Thomas Edvard Krogh
Tom Krogh was an internationally respected scientist who developed advanced techniques in uranium-lead dating of geological processes. Their application by Tom and numerous other researchers have revolutionized our understanding of Earth’s geologic evolution through its 4.5 billion-year history by placing geologic events in precise time sequence. After over three decades, his approach and methods are acknowledged to be unsurpassed and are still used in the best laboratories around the world today.
Tom joined the Department of Geology at the University of Toronto in 1975 and established the world-renowned Jack Satterly Geochronology Laboratory at the Royal Ontario Museum (ROM), which officially opened in 1977. He was born and raised in Peterborough, Ontario, and received his M.Sc. in Geology from the Faculty of Engineering at Queen’s University followed by his Ph.D. from the Massachussetts Institute of Technology. He then worked at the Carnegie Institution of Washington as a post-doctoral fellow and continued on as a Staff Scientist for 11 years before joining the ROM as a Curator. He retired from the ROM in 2001, but continued his work as a Professor Emeritus at the University of Toronto.
His innovative technical developments permitted the acquisition of age data with exceptional levels of precision and accuracy that had previously never been achieved. The driving force behind Tom’s creative scientific achievements was his great passion for understanding complex geological processes. Dating rocks to unravel the history of the Earth's crust by Tom, his coworkers and collaborators, has contributed to the development of an astonishingly detailed understanding of Precambrian shield areas. In particular, he used these techniques to make several important breakthroughs in understanding how the ancient crust in the Superior and Grenville geologic provinces of Ontario formed. His work on zircon crystals from Sudbury provided an age for its mineral deposits and demonstrated shock features that could only have been caused by meteorite impact. Tom identified similar features in zircon grains from the worldwide layer of dust that was laid down by the impact of another giant meteorite at the end of the age of dinosaurs. By dating these crystals, he and his coworkers were able to show that they came from the Chicxulub crater in Mexico, the first unambiguous evidence for the location of this impact.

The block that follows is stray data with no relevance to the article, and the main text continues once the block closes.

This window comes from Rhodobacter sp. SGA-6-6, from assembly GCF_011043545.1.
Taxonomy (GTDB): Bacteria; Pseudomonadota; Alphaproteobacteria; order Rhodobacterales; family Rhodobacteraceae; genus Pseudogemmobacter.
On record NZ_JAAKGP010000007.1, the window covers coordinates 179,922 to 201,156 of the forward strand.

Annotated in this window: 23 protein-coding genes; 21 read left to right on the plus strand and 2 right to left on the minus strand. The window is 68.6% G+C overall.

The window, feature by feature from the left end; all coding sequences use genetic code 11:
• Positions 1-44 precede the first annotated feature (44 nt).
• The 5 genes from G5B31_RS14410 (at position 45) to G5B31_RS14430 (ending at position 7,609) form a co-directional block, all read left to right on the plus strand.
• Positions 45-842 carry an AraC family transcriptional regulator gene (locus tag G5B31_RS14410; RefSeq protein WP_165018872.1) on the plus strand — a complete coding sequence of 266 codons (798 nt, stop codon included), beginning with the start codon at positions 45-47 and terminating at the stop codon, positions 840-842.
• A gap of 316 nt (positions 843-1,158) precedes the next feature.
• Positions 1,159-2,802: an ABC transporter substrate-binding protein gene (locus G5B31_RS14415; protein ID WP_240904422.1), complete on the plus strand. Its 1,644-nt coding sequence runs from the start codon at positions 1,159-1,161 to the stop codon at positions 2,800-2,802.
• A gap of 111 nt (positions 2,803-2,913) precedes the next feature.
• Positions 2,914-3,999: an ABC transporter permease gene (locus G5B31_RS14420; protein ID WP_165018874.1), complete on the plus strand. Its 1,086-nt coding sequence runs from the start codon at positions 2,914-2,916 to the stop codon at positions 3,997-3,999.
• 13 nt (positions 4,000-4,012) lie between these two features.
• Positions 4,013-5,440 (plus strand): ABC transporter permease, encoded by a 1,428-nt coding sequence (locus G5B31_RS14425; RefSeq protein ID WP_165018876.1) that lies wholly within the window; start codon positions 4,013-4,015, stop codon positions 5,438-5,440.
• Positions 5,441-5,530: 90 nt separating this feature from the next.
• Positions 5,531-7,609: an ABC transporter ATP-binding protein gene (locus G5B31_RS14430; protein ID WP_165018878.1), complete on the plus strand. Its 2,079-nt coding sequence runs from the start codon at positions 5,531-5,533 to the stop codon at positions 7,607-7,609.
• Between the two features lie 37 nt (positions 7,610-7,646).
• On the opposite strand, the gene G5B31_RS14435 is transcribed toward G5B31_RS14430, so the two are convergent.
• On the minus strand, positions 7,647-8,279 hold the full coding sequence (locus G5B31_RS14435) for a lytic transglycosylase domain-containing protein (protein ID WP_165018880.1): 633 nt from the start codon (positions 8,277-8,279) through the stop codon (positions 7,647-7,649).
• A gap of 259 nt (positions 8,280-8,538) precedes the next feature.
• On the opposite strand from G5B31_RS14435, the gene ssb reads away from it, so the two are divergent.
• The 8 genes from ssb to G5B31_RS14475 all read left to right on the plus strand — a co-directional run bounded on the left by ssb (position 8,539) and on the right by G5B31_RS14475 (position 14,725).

Through Tom’s mentorship, many students and post-doctoral fellows developed the expertise to establish their own successful laboratories. Two of Tom`s seminal papers have been cited ~2900 times (total career citations: ~6205 so far), which is rarely achieved in geology. He was named a Fellow of the Royal Society of Canada, and received the Logan Medal, which is the Geological Association of Canada’s highest award, the J. Tuzo Wilson Medal of the Canadian Geophysical Union, the Past President’s Medal of the Mineralogical Association of Canada, and an Honorary Doctor of Science from Queen's University. He was also named Fellow of the American Geophysical Union and was an elected Member of the Norwegian Academy of Science and Letters.
Tom will be long remembered by his many friends and colleagues around the world for his contributions as a scientist, his great passion for geology and his generosity as a human being.
Dec. 17, 2008